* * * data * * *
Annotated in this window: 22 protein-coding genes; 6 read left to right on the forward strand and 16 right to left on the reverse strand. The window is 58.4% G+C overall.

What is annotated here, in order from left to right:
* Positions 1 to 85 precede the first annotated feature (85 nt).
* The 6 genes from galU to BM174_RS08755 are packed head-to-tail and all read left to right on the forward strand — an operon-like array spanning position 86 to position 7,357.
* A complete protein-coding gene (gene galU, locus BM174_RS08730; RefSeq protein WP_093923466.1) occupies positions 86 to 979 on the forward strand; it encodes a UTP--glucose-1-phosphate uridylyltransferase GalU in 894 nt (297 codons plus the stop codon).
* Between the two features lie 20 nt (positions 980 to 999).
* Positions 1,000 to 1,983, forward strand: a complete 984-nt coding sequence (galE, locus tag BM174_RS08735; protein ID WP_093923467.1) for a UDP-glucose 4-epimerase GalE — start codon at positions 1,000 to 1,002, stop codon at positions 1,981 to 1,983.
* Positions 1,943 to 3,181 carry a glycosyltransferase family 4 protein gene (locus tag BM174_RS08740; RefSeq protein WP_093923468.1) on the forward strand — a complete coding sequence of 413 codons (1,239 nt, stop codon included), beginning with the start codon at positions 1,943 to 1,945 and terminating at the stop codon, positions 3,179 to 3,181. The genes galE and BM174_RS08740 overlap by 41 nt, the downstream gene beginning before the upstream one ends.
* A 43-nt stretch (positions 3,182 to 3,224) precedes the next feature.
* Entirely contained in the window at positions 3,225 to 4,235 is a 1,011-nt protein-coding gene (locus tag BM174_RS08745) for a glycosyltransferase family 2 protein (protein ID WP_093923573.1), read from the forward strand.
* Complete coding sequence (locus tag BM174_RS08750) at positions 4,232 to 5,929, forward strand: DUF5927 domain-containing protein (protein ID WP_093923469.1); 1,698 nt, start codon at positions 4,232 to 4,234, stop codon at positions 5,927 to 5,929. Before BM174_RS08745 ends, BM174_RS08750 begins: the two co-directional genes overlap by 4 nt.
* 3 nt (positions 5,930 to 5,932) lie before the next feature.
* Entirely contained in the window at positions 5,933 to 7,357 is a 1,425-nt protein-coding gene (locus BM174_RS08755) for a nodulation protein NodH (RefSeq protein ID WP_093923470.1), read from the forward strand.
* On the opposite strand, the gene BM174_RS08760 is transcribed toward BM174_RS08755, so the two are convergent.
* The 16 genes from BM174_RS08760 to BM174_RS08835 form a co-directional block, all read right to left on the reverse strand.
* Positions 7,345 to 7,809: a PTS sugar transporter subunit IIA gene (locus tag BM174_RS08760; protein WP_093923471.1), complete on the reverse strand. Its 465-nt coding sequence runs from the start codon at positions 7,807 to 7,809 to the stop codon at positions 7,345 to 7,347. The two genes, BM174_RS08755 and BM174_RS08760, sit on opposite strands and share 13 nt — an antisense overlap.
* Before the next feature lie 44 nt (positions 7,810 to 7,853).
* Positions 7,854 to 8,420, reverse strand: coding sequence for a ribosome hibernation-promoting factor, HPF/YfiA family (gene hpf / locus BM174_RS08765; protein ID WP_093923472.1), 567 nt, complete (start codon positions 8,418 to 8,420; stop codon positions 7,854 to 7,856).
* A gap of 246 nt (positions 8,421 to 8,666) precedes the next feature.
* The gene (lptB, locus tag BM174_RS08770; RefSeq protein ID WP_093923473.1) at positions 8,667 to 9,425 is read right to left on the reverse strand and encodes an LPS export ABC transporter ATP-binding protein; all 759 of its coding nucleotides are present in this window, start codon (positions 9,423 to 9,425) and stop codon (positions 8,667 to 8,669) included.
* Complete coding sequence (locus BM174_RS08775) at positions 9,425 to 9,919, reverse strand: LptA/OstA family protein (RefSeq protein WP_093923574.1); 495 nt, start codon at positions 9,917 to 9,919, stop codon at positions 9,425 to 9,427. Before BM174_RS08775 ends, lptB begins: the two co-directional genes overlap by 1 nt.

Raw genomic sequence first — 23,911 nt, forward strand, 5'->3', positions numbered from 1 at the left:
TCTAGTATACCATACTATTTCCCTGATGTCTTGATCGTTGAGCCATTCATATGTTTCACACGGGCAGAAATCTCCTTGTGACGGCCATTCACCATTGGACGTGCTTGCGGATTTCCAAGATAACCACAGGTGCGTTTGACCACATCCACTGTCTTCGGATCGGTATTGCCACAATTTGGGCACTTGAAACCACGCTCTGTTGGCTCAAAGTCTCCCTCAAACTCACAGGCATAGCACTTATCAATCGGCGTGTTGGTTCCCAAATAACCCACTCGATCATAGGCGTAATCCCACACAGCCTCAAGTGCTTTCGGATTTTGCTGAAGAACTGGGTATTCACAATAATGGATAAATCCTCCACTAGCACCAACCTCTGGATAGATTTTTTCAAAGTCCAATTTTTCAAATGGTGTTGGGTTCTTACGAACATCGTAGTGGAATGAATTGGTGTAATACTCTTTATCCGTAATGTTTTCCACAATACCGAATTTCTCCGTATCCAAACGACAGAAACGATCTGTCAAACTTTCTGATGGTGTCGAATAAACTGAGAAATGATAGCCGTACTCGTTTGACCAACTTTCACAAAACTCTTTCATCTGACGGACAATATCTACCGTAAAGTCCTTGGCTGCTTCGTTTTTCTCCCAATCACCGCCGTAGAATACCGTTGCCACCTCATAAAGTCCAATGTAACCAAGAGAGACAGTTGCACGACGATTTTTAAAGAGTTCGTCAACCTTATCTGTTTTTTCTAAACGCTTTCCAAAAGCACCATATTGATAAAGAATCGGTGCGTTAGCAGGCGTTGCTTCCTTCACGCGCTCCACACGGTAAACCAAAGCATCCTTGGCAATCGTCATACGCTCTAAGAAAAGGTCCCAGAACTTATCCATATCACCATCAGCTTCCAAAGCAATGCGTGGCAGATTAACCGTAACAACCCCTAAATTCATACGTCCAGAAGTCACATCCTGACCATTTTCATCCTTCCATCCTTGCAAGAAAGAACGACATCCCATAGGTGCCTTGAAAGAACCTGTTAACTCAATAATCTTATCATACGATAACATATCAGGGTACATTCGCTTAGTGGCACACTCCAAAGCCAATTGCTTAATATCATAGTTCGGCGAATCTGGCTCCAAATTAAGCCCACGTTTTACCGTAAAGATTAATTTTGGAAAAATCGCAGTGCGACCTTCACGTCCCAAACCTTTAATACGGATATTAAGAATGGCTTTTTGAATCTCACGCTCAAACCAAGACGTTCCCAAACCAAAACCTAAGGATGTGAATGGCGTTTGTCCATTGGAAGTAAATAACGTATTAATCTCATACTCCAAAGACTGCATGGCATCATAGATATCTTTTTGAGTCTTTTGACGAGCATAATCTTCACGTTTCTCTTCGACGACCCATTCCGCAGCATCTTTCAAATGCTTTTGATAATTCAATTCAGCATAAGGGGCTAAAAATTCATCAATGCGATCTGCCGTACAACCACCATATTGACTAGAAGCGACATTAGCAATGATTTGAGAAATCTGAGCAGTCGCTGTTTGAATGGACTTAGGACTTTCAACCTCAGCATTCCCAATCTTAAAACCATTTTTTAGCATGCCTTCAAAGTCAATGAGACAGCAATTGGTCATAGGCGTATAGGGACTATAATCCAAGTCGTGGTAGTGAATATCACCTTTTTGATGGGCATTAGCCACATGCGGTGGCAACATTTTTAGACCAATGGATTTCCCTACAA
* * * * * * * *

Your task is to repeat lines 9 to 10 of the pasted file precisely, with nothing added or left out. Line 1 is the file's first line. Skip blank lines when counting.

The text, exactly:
* A 43-nt stretch (positions 3,182 to 3,224) precedes the next feature.
* Entirely contained in the window at positions 3,225 to 4,235 is a 1,011-nt protein-coding gene (locus tag BM174_RS08745) for a glycosyltransferase family 2 protein (protein ID WP_093923573.1), read from the forward strand.